Now, people are going to say "ah-ha Carrier subsidy" - whatcarriers? when? There is no indication in any of the markets I've looked at that anyone has any interested in carrying this phone beyond SFR.
    The internals of the Pre 2 are very similar to the original minus the new CPU/GPU and memory. This makes it much cheaper to manufacture. The original Pre is being sold here in the states for as low at $49 on contract. I don't see why Palm can't sell the Pre 2 for $99 on contract right out of the gate.

    Quote Originally Posted by sinsin07 View Post
    No, No, No. You don't want to associate the word cheap and Pre in the same sentence. This is exactly what is not needed. You have had 500 plus days of cheap.
    Since Palm did not upgrade the Pre to compete with the current crop of top tier smartphones, it is clear they are positioning the phone as a low to medium model in their product line, with the Pixi still being their entry level phone. With HP having a large enterprise presence, it seems clear to me they are going to push the Pre 2 as a Blackberry Curve replacement for current corporations they are doing business with. They have already pushed webOS on the large corporation I work for, and that was only a month or so after the aquisition.

    The Pre hasn't been as successful for Palm as planned. They are going to need a new model to fill the current hole for a top tier webOS smartphone. My guess is we will see a new model with a new name for their flagship, which positions the Pre as a middle device.

    Just my opinion. But it seems like a good strategy since the Pre 2 is a very capable phone that is perfect for business use. It sure beats the crap out of the Blackberry Torch which is supposed to be their flagship device. If a company had to choose between the Pre 2 and the Blackberry Curve for their business, with the lower cost because the lack of the need for a BES server, they will choose the Pre 2. As much as iPhones are being used in corporations, Blackberries are still being used more, and I equate that to the need for a keyboard. Android's business use is still up in the air IMO, and with most Android phones lacking a keyboard this really makes the Pre 2 a better choice.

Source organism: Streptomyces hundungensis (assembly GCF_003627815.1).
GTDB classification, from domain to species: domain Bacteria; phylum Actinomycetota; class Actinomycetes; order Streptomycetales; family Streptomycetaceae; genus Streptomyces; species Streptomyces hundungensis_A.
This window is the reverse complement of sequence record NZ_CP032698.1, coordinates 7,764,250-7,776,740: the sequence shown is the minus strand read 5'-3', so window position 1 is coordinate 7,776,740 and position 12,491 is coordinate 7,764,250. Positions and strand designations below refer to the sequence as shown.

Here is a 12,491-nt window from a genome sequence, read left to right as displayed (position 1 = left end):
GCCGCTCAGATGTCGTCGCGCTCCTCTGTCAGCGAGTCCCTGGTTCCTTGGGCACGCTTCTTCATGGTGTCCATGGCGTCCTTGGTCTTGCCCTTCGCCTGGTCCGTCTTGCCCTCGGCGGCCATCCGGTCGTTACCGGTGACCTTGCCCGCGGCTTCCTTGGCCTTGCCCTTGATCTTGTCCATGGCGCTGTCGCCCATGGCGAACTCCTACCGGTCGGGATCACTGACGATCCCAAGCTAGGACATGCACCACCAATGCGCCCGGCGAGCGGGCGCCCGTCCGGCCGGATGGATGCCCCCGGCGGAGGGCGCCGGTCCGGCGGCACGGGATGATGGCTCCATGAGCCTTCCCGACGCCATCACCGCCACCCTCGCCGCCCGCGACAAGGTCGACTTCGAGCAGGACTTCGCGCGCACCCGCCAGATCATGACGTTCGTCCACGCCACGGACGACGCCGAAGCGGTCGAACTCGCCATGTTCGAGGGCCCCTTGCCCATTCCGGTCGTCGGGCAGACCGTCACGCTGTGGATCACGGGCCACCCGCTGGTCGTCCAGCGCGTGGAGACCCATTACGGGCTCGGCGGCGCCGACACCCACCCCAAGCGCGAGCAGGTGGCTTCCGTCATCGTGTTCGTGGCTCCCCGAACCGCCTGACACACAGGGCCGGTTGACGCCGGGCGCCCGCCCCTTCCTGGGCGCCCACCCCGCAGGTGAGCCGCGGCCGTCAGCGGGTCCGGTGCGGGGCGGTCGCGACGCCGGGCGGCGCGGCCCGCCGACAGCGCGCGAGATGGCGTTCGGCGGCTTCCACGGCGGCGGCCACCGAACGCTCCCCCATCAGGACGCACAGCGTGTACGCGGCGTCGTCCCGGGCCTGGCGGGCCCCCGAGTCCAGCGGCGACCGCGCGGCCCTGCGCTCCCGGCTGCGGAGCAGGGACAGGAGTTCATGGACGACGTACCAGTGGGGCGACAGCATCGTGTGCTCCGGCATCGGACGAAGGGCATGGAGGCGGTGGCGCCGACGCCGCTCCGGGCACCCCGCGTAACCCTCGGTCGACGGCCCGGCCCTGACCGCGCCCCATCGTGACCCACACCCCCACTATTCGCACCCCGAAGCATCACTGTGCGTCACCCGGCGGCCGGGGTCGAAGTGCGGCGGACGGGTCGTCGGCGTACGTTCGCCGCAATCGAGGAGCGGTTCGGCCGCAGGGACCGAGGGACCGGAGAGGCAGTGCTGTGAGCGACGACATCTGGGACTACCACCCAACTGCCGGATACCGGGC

Palm Vx -> Treo 600 -> Treo 700p -> Centro -> Pre (Launch Phone 06/06/09) -> AT&T Pre Plus with Sprint EVDO swap -> Samsung Epic 4G w/ Froyo
  18. #38  
    Quote Originally Posted by astraith View Post
    It's one of the ways -- and the easiest way -- for HP to make WebOS something. Are you trying to say they can't go after new customers, or that they be better off taking on Apple (again)? I am not claiming to know what HP is doing, but just saying it's possible for WebOS to be relevant in the smart phone market. I can't talk what they did in France because I don't live in France. And since I don't see Engadget or even PreCentral reporting the info you just told me, I would assume most of America doesn't even know WebOS 2.0 is in france let alone what it's doing. You can keep on poking fun at us who do wait and see what HP will do with WebOS, but it won't stop us and it won't stop HP -- whatever their plan is. But I don't mind waiting till next year because I can't get a new phone till next year, so I might as well wait and see what they will do. Can you tell me their next phone wont be awesome? Show me your proof.